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NCJRS Abstract

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NCJ Number: 216456 Find in a Library
Title: Assessment of Psychosocial Impairment in a Supermaximum Security Unit Sample
Journal: Criminal Justice and Behavior: An International Journal  Volume:33  Issue:6  Dated:December 2006  Pages:760-781
Author(s): Kristin G. Cloyes; David Lovell; David G. Allen; Lorna A. Rhodes
Date Published: December 2006
Page Count: 22
Publisher: http://www.sagepub.com/ 
Type: Report (Study/Research)
Format: Article
Language: English
Country: United States of America
Annotation: This study used the Brief Psychiatric Rating Scale (BPRS) to explore questions about the mental health status of inmates in supermaximum security units (SMU) as well as to evaluate the use of the BPRS with this population.
Abstract: Results indicated that the overall profile of the SMU sample closely resembled that of traditional inpatient psychiatric samples. BPRS scores from the SMU sample revealed that 22 percent of the SMU residents had total scores greater than 24, suggesting the presence of severe psychosocial distress. The BPRS was found to have satisfactory reliability, effectiveness, and construct validity, indicating that the BPRS does indeed measure psychosocial impairment. A significant number of participants met the criteria for serious mental illness. A comparison of SMU subscales scores with scores obtained from other studies offered enough differences and similarities to call for further study. The findings suggest that the BPRS can offer a flexible and reliable framework that escapes the interpretative or analytic rigidity of a diagnostic instrument. Participants were a voluntary sample of 87 male SMU residents who were housed in 3 of Washington State’s SMUs and who completed the Brief Psychiatric Rating Scale (BPRS), which measures 18 of the most common psychiatric symptoms. The BPRS was administered via semi-structured interviews. Data were also drawn from inmate records, unit records, and the narrative notes of frontline staff. Data analysis was performed using SPSS software and included the use of factor analysis. Future research should focus on the development of a model that incorporates the BPRS with other psychiatric measures that are designed to situate individual factors within the context of an extreme environment, such as an SMU. Tables, notes, references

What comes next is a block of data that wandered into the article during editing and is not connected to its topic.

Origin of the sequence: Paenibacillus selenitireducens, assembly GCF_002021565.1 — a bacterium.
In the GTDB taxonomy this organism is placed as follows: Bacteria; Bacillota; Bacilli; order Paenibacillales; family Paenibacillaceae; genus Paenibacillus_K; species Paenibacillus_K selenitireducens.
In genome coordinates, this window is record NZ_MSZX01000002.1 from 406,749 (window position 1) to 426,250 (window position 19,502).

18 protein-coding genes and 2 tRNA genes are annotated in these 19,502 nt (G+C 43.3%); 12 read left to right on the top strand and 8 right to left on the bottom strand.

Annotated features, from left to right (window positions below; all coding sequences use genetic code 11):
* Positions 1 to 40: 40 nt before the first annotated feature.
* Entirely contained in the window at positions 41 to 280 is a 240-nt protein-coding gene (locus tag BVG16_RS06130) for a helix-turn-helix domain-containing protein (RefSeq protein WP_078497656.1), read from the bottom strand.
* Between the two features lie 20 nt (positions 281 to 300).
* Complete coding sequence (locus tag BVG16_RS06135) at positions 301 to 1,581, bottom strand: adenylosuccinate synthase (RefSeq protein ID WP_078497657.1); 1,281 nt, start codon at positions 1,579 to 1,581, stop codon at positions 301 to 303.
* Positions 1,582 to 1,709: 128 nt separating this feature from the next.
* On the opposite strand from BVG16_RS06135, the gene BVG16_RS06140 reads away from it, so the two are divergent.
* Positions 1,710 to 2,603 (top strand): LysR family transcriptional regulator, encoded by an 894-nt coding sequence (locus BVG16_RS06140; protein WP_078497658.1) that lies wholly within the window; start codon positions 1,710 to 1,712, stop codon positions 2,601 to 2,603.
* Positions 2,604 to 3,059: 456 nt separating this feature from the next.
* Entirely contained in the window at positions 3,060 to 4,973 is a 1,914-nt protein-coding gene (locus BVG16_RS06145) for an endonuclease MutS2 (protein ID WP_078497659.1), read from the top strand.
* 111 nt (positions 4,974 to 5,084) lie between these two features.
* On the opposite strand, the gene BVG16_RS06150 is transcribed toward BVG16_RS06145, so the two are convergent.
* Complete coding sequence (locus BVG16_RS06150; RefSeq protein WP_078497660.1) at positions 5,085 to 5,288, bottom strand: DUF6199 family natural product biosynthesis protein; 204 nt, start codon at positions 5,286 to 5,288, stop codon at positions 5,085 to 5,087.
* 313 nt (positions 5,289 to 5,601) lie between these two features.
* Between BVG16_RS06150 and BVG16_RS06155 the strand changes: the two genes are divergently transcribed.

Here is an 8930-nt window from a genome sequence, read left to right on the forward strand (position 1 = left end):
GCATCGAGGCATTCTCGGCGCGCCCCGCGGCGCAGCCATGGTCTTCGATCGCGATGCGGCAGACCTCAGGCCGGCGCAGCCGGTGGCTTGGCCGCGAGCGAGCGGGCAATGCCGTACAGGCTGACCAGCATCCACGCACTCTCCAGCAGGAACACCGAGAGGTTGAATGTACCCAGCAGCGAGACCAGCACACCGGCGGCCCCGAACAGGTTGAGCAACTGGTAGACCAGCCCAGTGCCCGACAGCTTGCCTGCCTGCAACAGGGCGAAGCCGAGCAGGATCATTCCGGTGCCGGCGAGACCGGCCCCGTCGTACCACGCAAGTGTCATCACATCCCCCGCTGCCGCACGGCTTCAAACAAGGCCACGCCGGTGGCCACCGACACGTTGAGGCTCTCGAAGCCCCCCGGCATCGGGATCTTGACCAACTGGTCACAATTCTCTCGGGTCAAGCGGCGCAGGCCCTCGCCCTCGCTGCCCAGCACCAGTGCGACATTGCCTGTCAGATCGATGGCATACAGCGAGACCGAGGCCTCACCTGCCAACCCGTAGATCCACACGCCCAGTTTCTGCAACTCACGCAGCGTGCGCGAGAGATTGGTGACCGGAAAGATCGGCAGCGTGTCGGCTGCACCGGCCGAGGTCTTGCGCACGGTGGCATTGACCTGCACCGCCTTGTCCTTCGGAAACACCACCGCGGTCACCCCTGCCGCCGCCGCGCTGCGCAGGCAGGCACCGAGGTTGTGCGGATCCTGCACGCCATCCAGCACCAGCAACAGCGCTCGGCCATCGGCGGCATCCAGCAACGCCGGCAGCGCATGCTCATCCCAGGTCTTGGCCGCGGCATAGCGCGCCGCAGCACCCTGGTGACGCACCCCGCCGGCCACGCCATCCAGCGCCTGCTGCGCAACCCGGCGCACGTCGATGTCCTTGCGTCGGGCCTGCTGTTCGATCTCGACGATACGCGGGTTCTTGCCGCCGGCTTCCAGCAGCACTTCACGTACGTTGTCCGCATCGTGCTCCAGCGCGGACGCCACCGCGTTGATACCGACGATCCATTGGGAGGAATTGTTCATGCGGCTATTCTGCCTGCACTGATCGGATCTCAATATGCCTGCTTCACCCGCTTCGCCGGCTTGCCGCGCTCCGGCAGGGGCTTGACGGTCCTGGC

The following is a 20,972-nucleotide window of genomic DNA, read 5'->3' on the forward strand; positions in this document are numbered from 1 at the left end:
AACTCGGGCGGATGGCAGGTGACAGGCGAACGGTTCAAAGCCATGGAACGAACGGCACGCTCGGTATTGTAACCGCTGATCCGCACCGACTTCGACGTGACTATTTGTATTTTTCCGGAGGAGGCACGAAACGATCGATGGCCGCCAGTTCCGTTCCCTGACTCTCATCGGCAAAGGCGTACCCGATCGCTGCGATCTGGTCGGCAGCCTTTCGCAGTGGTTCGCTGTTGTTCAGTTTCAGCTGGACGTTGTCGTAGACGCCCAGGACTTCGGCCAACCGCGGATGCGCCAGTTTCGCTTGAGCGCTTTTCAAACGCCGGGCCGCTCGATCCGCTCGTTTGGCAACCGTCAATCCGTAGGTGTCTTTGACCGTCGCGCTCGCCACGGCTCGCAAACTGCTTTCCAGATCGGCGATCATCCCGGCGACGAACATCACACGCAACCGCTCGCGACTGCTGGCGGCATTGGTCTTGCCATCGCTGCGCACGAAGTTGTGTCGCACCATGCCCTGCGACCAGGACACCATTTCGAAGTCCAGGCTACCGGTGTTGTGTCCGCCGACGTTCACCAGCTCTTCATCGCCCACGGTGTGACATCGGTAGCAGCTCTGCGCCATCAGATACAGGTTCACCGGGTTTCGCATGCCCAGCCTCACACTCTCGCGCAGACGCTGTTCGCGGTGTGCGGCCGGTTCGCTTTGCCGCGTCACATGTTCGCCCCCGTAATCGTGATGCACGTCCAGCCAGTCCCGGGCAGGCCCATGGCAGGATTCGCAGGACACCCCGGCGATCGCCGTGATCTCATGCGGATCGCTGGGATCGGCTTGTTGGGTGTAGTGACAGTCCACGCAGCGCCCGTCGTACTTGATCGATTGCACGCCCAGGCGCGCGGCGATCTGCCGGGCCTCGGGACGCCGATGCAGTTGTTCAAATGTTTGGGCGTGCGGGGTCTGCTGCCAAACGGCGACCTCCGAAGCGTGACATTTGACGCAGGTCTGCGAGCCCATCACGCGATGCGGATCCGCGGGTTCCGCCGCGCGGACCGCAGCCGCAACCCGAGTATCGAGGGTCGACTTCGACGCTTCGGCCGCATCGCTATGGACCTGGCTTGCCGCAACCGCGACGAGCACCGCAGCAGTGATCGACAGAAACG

Main Term(s): Maximum security; Psychological evaluation
Index Term(s): Inmates; Instrument validation; Prison climate; Washington
To cite this abstract, use the following link:
http://www.ncjrs.gov/App/publications/abstract.aspx?ID=238073

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